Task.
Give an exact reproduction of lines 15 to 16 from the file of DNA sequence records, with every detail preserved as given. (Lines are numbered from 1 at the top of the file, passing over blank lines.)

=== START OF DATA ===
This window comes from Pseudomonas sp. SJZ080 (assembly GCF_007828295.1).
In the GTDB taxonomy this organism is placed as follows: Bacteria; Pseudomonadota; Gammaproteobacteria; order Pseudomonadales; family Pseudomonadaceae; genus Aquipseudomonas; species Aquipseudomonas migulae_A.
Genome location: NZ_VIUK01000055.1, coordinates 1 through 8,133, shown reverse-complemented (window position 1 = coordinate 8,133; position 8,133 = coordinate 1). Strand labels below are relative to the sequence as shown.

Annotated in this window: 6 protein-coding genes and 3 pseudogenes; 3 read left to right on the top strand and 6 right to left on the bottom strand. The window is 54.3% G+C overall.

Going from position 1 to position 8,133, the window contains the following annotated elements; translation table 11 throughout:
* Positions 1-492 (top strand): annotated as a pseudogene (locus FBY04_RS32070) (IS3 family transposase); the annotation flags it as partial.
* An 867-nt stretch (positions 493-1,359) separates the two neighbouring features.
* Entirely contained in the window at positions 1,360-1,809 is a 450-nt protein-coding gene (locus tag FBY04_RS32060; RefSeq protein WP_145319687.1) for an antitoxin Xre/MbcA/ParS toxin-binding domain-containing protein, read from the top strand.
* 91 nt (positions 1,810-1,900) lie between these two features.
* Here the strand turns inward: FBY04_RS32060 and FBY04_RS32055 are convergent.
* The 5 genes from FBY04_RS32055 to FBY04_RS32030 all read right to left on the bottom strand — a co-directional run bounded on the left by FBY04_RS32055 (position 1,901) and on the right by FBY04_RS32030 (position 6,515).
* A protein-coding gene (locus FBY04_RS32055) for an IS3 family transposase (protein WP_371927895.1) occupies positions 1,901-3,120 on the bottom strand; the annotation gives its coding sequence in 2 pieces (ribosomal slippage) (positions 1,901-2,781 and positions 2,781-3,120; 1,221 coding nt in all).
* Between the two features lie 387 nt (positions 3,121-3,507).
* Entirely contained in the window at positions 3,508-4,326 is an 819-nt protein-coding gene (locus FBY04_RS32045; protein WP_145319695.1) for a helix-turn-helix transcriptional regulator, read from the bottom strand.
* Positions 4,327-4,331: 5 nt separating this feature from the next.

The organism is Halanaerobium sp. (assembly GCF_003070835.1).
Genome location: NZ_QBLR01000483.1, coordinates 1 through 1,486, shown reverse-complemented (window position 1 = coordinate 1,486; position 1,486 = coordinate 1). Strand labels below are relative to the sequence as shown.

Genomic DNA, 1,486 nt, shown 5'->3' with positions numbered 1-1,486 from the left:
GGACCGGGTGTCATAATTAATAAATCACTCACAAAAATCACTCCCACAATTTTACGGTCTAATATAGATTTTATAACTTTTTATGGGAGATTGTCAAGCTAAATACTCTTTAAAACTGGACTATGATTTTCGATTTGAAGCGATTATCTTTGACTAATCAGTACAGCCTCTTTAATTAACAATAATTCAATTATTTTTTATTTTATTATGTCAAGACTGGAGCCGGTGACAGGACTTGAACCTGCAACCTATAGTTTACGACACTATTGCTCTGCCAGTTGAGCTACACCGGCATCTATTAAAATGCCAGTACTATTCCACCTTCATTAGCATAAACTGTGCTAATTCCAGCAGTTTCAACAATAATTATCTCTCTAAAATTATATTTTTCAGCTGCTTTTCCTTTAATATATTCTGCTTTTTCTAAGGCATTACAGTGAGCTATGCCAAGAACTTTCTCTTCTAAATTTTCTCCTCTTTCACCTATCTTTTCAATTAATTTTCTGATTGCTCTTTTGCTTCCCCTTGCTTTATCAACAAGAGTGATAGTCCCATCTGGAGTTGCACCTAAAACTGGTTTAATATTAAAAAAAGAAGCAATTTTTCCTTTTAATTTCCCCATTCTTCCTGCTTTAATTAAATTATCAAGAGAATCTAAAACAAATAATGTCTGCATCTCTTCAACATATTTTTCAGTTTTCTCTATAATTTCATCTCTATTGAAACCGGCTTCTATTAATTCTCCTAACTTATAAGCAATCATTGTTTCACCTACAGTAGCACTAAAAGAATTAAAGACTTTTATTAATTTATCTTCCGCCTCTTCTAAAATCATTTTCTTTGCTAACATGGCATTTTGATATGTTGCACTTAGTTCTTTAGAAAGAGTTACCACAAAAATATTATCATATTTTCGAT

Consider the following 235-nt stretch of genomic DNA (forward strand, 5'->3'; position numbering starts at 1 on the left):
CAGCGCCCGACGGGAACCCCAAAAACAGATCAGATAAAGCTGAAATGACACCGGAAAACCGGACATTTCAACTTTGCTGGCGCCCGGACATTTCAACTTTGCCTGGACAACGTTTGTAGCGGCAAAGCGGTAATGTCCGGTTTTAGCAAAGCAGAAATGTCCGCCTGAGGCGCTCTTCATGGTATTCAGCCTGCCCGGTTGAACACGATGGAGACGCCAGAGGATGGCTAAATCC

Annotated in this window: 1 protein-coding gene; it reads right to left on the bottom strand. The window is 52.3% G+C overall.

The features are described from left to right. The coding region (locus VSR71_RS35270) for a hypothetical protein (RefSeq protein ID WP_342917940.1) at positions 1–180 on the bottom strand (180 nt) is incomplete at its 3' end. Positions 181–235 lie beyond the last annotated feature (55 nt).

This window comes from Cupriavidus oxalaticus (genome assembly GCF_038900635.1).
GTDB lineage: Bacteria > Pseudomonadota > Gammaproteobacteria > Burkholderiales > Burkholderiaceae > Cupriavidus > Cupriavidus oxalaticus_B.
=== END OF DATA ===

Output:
* Positions 4,327-4,331: 5 nt separating this feature from the next.

The organism is Halanaerobium sp. (assembly GCF_003070835.1).